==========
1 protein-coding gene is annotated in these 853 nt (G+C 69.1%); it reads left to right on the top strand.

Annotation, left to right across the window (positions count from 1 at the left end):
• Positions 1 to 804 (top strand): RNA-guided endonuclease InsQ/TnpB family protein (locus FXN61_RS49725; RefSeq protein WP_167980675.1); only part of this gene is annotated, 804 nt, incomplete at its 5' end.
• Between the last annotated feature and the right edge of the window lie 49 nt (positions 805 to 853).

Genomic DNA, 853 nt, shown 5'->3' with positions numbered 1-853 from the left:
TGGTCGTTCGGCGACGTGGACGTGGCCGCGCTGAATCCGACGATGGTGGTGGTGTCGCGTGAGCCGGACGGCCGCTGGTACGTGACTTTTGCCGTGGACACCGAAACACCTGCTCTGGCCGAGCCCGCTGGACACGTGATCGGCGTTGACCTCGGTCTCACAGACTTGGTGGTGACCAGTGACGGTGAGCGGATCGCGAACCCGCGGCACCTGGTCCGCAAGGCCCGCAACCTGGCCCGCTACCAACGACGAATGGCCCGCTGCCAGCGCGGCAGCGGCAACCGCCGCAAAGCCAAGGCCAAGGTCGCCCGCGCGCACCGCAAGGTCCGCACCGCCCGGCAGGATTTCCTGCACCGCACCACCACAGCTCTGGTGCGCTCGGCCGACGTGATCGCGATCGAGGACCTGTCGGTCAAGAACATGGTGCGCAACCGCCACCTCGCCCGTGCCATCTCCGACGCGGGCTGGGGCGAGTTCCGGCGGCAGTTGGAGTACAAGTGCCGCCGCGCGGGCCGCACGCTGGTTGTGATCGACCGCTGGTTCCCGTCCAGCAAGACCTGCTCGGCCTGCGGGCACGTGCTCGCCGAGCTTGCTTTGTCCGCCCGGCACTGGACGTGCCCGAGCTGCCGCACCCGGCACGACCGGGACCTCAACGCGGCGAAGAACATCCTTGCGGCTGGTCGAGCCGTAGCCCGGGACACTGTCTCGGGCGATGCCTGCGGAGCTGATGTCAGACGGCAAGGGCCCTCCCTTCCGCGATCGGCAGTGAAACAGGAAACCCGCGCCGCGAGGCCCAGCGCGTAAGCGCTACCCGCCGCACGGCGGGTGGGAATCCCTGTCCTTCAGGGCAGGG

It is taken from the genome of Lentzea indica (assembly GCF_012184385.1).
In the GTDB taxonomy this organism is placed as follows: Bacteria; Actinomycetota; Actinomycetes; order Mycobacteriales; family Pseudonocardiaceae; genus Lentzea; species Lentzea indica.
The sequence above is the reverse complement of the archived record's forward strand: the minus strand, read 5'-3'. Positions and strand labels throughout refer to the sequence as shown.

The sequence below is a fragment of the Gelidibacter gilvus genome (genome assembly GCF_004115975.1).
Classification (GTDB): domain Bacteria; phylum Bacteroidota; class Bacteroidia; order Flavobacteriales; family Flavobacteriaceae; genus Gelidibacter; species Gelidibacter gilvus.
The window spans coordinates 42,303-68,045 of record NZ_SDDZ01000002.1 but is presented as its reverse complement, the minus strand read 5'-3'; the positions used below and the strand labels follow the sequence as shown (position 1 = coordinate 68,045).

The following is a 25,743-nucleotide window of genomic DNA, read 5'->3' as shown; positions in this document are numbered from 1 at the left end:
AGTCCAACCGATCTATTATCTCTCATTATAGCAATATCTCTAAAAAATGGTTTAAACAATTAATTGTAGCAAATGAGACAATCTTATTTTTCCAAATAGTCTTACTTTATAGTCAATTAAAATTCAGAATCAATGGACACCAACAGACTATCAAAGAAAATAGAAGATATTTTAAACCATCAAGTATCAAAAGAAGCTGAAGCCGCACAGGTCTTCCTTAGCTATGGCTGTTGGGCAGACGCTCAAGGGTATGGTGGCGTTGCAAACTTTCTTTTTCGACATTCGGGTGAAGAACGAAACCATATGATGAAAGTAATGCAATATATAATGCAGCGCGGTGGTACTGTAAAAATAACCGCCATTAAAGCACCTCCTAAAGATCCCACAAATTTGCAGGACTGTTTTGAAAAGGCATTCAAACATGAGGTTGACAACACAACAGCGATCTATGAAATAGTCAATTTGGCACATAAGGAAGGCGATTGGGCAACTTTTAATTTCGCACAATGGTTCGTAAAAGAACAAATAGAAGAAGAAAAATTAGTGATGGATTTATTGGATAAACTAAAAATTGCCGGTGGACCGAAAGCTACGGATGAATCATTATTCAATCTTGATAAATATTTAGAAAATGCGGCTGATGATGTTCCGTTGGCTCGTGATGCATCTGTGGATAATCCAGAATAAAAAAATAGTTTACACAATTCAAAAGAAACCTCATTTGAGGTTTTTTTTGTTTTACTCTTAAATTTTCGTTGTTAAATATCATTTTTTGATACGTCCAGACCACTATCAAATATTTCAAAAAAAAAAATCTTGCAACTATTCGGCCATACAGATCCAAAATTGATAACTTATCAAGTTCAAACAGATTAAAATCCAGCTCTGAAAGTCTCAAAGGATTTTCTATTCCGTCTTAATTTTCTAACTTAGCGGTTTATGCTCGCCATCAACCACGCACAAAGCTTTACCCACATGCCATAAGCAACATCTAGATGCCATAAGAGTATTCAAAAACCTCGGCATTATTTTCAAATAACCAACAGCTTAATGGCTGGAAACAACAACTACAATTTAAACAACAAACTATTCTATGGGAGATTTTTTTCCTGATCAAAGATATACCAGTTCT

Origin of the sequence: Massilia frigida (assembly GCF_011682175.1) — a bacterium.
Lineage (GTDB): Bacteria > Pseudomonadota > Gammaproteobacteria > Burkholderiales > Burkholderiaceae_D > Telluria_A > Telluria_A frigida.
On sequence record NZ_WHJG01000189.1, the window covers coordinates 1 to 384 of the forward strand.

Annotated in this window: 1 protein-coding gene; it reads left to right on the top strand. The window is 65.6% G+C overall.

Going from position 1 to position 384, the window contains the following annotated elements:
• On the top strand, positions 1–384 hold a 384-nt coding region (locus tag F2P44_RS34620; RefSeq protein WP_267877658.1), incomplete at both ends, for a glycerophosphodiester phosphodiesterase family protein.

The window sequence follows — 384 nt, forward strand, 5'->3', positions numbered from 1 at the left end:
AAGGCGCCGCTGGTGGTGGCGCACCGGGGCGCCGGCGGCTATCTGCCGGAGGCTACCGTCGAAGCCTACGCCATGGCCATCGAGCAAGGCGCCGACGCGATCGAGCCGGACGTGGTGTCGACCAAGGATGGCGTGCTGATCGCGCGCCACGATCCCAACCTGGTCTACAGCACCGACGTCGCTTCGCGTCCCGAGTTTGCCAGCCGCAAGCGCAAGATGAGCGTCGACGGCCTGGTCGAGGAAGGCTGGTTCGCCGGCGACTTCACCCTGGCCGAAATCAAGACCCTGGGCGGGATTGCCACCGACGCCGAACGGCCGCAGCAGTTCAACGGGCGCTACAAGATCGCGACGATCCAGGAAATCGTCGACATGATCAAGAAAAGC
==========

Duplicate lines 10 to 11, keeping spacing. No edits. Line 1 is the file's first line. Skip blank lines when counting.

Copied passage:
The sequence below is a fragment of the Gelidibacter gilvus genome (genome assembly GCF_004115975.1).
Classification (GTDB): domain Bacteria; phylum Bacteroidota; class Bacteroidia; order Flavobacteriales; family Flavobacteriaceae; genus Gelidibacter; species Gelidibacter gilvus.